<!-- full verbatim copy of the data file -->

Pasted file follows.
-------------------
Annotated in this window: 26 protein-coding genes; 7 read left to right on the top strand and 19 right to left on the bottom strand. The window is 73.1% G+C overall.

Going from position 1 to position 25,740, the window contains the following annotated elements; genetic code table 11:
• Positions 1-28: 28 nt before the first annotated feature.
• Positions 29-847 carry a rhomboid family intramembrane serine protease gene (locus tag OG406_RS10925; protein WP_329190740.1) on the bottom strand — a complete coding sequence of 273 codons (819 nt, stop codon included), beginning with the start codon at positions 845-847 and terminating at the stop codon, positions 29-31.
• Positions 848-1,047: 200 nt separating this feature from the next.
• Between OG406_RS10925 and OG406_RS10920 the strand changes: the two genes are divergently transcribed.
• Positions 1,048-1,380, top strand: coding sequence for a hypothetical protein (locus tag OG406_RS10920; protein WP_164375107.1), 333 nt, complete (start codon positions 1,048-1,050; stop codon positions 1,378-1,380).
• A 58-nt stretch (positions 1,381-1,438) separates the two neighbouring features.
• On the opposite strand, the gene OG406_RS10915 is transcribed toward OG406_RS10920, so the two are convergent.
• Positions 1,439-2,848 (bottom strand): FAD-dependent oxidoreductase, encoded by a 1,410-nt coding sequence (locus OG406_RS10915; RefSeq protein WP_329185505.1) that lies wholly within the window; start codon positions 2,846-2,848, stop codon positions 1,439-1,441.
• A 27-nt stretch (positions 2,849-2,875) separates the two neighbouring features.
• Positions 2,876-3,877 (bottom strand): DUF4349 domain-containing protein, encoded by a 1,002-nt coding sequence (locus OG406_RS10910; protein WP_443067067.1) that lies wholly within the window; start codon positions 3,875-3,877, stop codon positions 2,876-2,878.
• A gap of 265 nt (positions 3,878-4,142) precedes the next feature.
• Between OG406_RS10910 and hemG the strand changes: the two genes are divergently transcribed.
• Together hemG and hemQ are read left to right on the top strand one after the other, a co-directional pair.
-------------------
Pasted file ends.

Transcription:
Annotated in this window: 26 protein-coding genes; 7 read left to right on the top strand and 19 right to left on the bottom strand. The window is 73.1% G+C overall.

Going from position 1 to position 25,740, the window contains the following annotated elements; genetic code table 11:
• Positions 1-28: 28 nt before the first annotated feature.
• Positions 29-847 carry a rhomboid family intramembrane serine protease gene (locus tag OG406_RS10925; protein WP_329190740.1) on the bottom strand — a complete coding sequence of 273 codons (819 nt, stop codon included), beginning with the start codon at positions 845-847 and terminating at the stop codon, positions 29-31.
• Positions 848-1,047: 200 nt separating this feature from the next.
• Between OG406_RS10925 and OG406_RS10920 the strand changes: the two genes are divergently transcribed.
• Positions 1,048-1,380, top strand: coding sequence for a hypothetical protein (locus tag OG406_RS10920; protein WP_164375107.1), 333 nt, complete (start codon positions 1,048-1,050; stop codon positions 1,378-1,380).
• A 58-nt stretch (positions 1,381-1,438) separates the two neighbouring features.
• On the opposite strand, the gene OG406_RS10915 is transcribed toward OG406_RS10920, so the two are convergent.
• Positions 1,439-2,848 (bottom strand): FAD-dependent oxidoreductase, encoded by a 1,410-nt coding sequence (locus OG406_RS10915; RefSeq protein WP_329185505.1) that lies wholly within the window; start codon positions 2,846-2,848, stop codon positions 1,439-1,441.
• A 27-nt stretch (positions 2,849-2,875) separates the two neighbouring features.
• Positions 2,876-3,877 (bottom strand): DUF4349 domain-containing protein, encoded by a 1,002-nt coding sequence (locus OG406_RS10910; protein WP_443067067.1) that lies wholly within the window; start codon positions 3,875-3,877, stop codon positions 2,876-2,878.
• A gap of 265 nt (positions 3,878-4,142) precedes the next feature.
• Between OG406_RS10910 and hemG the strand changes: the two genes are divergently transcribed.
• Together hemG and hemQ are read left to right on the top strand one after the other, a co-directional pair.